2021 BMW iX3 reviewed: price & specs revealed
December 14, 2020 by
The new BMW iX3 is the German manufacturer’s first electric SUV and it’s available to pre-order now. Here’s everything you need to know.
- Costs from £61,900
- Looks subtly different to X3
- 285-mile range
- 150kW rapid charge capability
- 0-62mph in 6.8s
- Top speed limited to 112mph
- Latest BMW infotainment
2021 BMW iX3 price and specs
The iX3 launches in two trim levels: Premier Edition (£61,900) and Premier Edition Pro (£64,900).
BMW iX3 Premier Edition specs
The Premier Edition comes with a lengthy list of standard equipment including a 12-inch digital driver’s display and 10-inch touchscreen infotainment system, wireless phone charging, electrically adjustable leather seats, electrically opening boot lid, adaptive suspension (which lets you choose between soft, comfortable settings and stiffer, sportier ones) and a panoramic glass roof. It costs £61,900.
BMW iX3 Premier Edition Pro specs
For an extra £3000, the Premier Edition Pro gains a Harman Kardon stereo, a head-up display that displays important info in your eye line, a park-assist system that’ll automatically steer you into parking spaces, automatic headlights, adjustable lumbar support for the front seats to help prevent backache on long drives and a gesture-control feature for the infotainment system.
Both versions come with white, black, blue or grey body colours, with gloss black or brushed metal grey exterior trim. The range will be expanded with cheaper models in due course.
2021 BMW iX3 design
At a glance, you could easily mistake the BMW iX3 for any other version of the X3. Look more closely, though, and the differences become more obvious. The biggest hint is that blanked-off ‘kidney’ grille at the front – without a hot engine to cool, the iX3 doesn’t need the standard car’s open, slatted grille, so it has been sealed to help reduce drag and give the car’s range a small boost. A dimpled pattern breaks up what would otherwise be a big sheet of black plastic.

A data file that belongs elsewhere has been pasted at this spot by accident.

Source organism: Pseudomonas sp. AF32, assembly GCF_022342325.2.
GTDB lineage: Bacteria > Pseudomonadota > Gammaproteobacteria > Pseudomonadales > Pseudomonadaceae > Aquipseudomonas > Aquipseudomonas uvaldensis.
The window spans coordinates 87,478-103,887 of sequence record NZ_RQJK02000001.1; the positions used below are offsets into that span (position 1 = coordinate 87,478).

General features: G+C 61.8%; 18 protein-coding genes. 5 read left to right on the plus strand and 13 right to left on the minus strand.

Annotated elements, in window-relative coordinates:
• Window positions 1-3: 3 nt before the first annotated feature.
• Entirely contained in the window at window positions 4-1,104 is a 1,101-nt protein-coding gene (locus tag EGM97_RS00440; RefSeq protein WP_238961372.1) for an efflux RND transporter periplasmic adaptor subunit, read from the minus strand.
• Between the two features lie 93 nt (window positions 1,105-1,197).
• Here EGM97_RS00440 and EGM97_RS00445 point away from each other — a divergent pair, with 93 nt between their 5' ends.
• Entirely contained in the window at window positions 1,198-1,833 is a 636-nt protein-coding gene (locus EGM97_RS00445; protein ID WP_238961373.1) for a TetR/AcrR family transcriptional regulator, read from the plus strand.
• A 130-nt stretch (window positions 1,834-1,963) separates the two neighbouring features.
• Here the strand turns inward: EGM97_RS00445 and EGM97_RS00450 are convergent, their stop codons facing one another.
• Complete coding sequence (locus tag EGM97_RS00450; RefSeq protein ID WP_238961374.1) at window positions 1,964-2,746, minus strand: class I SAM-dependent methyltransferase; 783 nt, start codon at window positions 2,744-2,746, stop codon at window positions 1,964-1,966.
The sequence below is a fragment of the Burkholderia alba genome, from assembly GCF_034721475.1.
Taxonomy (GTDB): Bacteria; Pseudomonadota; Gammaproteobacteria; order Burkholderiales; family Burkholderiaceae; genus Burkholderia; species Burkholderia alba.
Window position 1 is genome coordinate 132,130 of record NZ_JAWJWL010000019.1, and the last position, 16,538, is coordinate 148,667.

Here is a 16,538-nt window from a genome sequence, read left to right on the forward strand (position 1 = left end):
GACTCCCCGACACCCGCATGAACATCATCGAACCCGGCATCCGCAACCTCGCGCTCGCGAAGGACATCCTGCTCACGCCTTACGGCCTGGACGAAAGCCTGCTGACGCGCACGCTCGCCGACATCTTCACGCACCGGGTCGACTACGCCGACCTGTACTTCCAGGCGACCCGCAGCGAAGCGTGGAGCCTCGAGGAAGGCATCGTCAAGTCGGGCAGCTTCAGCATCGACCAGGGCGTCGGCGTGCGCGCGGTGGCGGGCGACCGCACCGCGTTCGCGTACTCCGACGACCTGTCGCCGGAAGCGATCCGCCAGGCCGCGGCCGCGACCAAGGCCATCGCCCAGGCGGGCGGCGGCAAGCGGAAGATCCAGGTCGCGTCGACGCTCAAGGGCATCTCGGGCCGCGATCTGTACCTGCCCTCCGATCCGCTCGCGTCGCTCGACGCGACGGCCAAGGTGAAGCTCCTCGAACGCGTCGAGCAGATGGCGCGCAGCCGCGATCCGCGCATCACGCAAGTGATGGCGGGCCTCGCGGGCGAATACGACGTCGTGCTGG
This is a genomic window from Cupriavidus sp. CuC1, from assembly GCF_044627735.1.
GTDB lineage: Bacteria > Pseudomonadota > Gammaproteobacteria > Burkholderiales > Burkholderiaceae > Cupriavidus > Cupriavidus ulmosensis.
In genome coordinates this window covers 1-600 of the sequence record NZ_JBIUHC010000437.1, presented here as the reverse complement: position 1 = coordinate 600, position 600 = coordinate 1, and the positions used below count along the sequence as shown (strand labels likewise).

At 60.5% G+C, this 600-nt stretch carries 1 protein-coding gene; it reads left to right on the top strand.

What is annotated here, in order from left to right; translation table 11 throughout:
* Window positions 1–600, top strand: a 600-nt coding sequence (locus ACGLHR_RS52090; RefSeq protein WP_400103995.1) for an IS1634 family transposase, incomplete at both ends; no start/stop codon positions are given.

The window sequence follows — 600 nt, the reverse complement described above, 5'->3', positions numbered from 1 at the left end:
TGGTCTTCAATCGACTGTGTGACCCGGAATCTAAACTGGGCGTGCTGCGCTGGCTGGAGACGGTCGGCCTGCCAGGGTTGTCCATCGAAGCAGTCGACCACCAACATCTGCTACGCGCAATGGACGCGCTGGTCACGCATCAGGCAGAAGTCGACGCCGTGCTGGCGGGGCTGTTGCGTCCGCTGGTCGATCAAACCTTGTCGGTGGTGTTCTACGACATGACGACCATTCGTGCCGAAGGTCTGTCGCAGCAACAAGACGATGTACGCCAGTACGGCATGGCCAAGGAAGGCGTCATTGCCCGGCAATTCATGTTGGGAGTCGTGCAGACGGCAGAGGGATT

The 20-inch wheels are unique to the BMW iX3, too. Their heavily sculpted design helps to smooth airflow along the side of the car, improving range. Assorted blue highlights dotted around the iX3 – most obviously on the rear bumper where you’d normally spot some exhaust pipes – finish off the styling changes.
2021 BMW iX3 range and charging
The BMW iX3 has a range of 285 miles – that’s according to the latest WLTP testing procedure. That’s a bit more than key alternatives such as the Audi e-tron and Mercedes-Benz EQC, but a bit less than the Jaguar i-Pace. The iX3’s range will be slightly lower than the claimed figure in normal driving conditions, however.
The iX3 should be compatible with almost every kind of charging station or power outlet, including super-fast 150kW chargers, which can give an 80% recharge in just 34 minutes. This means you can add 60-ish miles of range in about 10 minutes. There aren’t many 150kW chargers in the UK, but the network is growing.
Charging from less powerful outlets (such as a home wall-box charger or three-pin plug) will take longer – BMW hasn’t yet released full power rating/charging time figures.
2021 BMW iX3 brake regeneration